My Story, The Road to Inspiration

The road–my road–to inspiration has not been an easy one. Yet, in hindsight, I see that everything has prepared me for where I’m at now, and where I’m headed. It’s not about the road less travelled for me, but just the fact that I haven’t gotten off no matter the number of bumps that I’ve encountered. I’m choosing to share aspects of my journey for as I continue to write about others overcoming obstacles, I’ve realized that I can’t leave myself out of their brave vulnerability realm. After all, we learn and inspire each other by sharing our parallel journeys.

I come from a world of dirt roads, nameless streets, sun, moon, and candle lit days and nights, huts, one-roof schools, and at times poverty, but never poor. My family always found a way to find bounty in very little. When I hear people talk about how bad they have it, I look at their possessions, the fact that they have food, shelter, clothes, and question their point of view. However, they have their own story that I may not be privy to.

My mother told me that when my father left to the US when I was two, she struggled to find food and provide for us. One day all she had was an egg. So she scrambled it, and split it between her, my sister, and myself. She salted some tortillas to fill us up. Sometimes she would add water to our milk to make it last, and was grateful that my grandparents would send over food. She has always emphasized that as long as there’s food on the table that she did her job. The rest was up to us.

My mom left to the US when I was five to ensure that we had a better future. Leaving my four and 11 month old sisters behind as well. I used to pretend that she lived on the other side of the volcano to get through missing her. My aunt and uncle took care of me until I turned eight when the civil war in El Salvador threatened our safety, especially of school age children like me. There were rumors and testimonies that children were being kidnapped and forced to fight on the front lines.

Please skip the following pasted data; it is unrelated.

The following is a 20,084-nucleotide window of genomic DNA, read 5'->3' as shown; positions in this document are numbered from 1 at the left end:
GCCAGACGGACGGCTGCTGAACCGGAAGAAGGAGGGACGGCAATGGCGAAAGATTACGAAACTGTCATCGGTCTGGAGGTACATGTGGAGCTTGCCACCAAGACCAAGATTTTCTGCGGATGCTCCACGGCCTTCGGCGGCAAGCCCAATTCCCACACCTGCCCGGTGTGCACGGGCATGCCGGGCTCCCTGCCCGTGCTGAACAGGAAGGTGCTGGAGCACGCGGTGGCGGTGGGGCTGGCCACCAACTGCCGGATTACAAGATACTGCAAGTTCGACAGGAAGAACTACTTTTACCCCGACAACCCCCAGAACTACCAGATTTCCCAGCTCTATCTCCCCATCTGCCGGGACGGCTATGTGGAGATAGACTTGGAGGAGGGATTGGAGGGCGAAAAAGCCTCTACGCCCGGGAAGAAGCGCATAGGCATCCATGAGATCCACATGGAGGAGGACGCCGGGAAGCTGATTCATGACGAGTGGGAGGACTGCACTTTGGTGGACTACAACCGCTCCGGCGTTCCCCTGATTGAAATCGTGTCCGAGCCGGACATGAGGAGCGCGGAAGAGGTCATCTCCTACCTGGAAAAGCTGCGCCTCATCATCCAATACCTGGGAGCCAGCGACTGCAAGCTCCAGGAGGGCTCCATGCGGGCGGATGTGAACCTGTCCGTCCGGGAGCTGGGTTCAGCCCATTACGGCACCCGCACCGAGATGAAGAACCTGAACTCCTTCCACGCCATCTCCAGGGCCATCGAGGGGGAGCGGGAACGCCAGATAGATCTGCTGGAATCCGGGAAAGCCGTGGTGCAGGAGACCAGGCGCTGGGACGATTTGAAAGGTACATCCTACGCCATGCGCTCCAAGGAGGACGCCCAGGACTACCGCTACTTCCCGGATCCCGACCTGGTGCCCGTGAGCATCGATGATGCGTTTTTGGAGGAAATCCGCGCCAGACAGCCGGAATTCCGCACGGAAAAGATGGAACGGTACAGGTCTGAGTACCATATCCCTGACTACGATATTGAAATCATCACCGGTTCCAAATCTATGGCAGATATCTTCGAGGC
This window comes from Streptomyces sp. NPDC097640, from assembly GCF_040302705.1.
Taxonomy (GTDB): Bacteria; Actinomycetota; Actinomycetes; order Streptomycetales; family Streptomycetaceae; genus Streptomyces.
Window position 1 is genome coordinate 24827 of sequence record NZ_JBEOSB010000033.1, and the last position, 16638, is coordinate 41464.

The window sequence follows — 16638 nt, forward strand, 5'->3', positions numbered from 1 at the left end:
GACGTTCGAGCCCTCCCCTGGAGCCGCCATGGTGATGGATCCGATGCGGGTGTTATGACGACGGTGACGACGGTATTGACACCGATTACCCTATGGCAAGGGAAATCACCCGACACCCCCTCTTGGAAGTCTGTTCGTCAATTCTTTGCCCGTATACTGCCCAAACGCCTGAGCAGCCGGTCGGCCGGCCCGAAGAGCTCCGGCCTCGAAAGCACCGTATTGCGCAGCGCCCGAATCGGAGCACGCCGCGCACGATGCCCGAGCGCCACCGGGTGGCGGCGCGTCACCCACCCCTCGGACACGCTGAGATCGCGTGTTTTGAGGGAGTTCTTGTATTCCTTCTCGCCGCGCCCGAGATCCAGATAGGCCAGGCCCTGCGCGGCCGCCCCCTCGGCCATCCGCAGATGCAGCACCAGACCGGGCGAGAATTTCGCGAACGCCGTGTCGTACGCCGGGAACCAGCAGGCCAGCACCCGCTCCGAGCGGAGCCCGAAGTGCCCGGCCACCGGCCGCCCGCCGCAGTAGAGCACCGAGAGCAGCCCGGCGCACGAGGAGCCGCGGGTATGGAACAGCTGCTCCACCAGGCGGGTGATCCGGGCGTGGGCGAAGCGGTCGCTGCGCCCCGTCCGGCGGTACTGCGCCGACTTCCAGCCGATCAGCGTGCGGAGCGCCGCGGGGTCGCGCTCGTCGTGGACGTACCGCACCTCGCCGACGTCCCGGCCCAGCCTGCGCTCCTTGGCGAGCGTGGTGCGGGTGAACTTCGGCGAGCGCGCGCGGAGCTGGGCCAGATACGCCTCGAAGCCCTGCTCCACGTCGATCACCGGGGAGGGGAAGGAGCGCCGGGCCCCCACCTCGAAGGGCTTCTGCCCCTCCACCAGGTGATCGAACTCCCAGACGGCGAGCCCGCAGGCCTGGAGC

Early in 1984, the bridge that I crossed on my three mile walk to school was blown up. I was always afraid to see soldiers on that road. They would often look at me with an appetite that I was unfamiliar with. Bombs, bullets, fear of rape, kidnapping, hiding under my bed, and desk became my daily life. I couldn’t look at a plane flying over our house without thinking that it was going to drop bombs on us as they did on many villages. On an unfortunate day, an army plane was brought down by the guerrillas, and it plunged down landing on my uncle’s corn field behind our house. All hell broke lose, and a battle was fought in our own home.

We gathered our things as quickly as possible, and sought safety at my grandmother’s home in the hills for days. I feared that there would be no home to get back to. Soldiers occupied our home for weeks. I became fearful of all of them. They would often offer me canned fruit and candy to lure me to talk to them. That is when my aunt sent a letter to my mom in fear of my safety.

I was sent to live with a family whom I had never met in the city for several months until a coyote secured my fake visa to the US. For those couple of months, I memorized the life of a US citizen child named Blanca. My mother’s hard work scrubbing toilets paid for my flight, fake identity, and a new beginning.

I reunited with my parents two months before I turned 9 years old. Yet, I left a war to come to another as I was thrown into a volatile environment filled with fights, little sleep, and a nightmarish experience with my father’s battle with alcoholism. School, and poetry became my scape. I missed my mango trees, sisters, and the two people who had been my parents for the last five years. In spite of it all, I excelled in school, winning poetry contests, without knowing English. I loved writing, and surprisingly math back then.

I learned about work ethic during holidays and summers when I would go with my mom to clean houses. An honest job that helped pay for the rent of our mice infested, one bedroom apartment in Brighton Beach. We never lacked food, shelter, clothing (even if second hand), and a bed to lay my head on. The concept of my own bedroom was foreign to me, even a stable bed for I don’t remember ever a time when I didn’t sleep in the living room or not rolling out my bed every night. The space became tighter when my sisters arrived seven years later due to the war getting worse, and my cousin’s disappearance. Unfortunately, they weren’t so lucky as I had been, for the emergency was to get them out of the country alive. Claudia turned 13 in a Mexican detention jail as they got caught crossing the border, and my youngest sister Maritza was 10. My father who went to get them bribed the officer to allow him in the jail to be with them. Money can save people.